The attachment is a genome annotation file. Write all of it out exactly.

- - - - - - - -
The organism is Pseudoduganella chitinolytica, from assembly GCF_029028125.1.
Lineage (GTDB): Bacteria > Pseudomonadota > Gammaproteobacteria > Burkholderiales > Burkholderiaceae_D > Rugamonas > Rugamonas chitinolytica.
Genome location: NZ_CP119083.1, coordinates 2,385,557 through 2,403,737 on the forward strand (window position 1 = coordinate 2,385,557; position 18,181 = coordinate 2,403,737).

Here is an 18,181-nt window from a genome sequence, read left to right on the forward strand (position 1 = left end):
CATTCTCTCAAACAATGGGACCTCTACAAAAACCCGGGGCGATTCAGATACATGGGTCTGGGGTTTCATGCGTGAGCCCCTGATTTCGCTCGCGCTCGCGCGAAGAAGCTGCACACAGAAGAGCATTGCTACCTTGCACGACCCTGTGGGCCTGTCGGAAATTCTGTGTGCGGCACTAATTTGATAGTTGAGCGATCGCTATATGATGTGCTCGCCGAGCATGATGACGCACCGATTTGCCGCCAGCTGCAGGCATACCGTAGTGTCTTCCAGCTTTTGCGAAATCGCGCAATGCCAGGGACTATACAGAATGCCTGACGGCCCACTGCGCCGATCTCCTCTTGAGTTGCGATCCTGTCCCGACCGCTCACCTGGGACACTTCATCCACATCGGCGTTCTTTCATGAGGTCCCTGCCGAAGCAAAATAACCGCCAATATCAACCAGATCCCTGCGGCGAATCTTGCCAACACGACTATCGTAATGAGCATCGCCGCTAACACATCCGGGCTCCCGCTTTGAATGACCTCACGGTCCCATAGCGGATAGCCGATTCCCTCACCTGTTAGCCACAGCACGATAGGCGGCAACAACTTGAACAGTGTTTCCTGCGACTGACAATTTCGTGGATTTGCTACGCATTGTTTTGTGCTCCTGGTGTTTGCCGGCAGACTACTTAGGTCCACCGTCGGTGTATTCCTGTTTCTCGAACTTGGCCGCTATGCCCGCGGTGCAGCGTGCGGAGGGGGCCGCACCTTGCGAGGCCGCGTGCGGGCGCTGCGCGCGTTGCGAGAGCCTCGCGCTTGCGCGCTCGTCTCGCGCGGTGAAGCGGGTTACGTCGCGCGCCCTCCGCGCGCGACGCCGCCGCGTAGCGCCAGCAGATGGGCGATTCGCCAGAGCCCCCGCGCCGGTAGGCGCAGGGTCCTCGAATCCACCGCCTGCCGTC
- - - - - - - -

The organism is Pseudoduganella chitinolytica, from assembly GCF_029028125.1.
Lineage (GTDB): Bacteria > Pseudomonadota > Gammaproteobacteria > Burkholderiales > Burkholderiaceae_D > Rugamonas > Rugamonas chitinolytica.
Genome location: NZ_CP119083.1, coordinates 2,385,557 through 2,403,737 on the forward strand (window position 1 = coordinate 2,385,557; position 18,181 = coordinate 2,403,737).

Here is an 18,181-nt window from a genome sequence, read left to right on the forward strand (position 1 = left end):
CATTCTCTCAAACAATGGGACCTCTACAAAAACCCGGGGCGATTCAGATACATGGGTCTGGGGTTTCATGCGTGAGCCCCTGATTTCGCTCGCGCTCGCGCGAAGAAGCTGCACACAGAAGAGCATTGCTACCTTGCACGACCCTGTGGGCCTGTCGGAAATTCTGTGTGCGGCACTAATTTGATAGTTGAGCGATCGCTATATGATGTGCTCGCCGAGCATGATGACGCACCGATTTGCCGCCAGCTGCAGGCATACCGTAGTGTCTTCCAGCTTTTGCGAAATCGCGCAATGCCAGGGACTATACAGAATGCCTGACGGCCCACTGCGCCGATCTCCTCTTGAGTTGCGATCCTGTCCCGACCGCTCACCTGGGACACTTCATCCACATCGGCGTTCTTTCATGAGGTCCCTGCCGAAGCAAAATAACCGCCAATATCAACCAGATCCCTGCGGCGAATCTTGCCAACACGACTATCGTAATGAGCATCGCCGCTAACACATCCGGGCTCCCGCTTTGAATGACCTCACGGTCCCATAGCGGATAGCCGATTCCCTCACCTGTTAGCCACAGCACGATAGGCGGCAACAACTTGAACAGTGTTTCCTGCGACTGACAATTTCGTGGATTTGCTACGCATTGTTTTGTGCTCCTGGTGTTTGCCGGCAGACTACTTAGGTCCACCGTCGGTGTATTCCTGTTTCTCGAACTTGGCCGCTATGCCCGCGGTGCAGCGTGCGGAGGGGGCCGCACCTTGCGAGGCCGCGTGCGGGCGCTGCGCGCGTTGCGAGAGCCTCGCGCTTGCGCGCTCGTCTCGCGCGGTGAAGCGGGTTACGTCGCGCGCCCTCCGCGCGCGACGCCGCCGCGTAGCGCCAGCAGATGGGCGATTCGCCAGAGCCCCCGCGCCGGTAGGCGCAGGGTCCTCGAATCCACCGCCTGCCGTC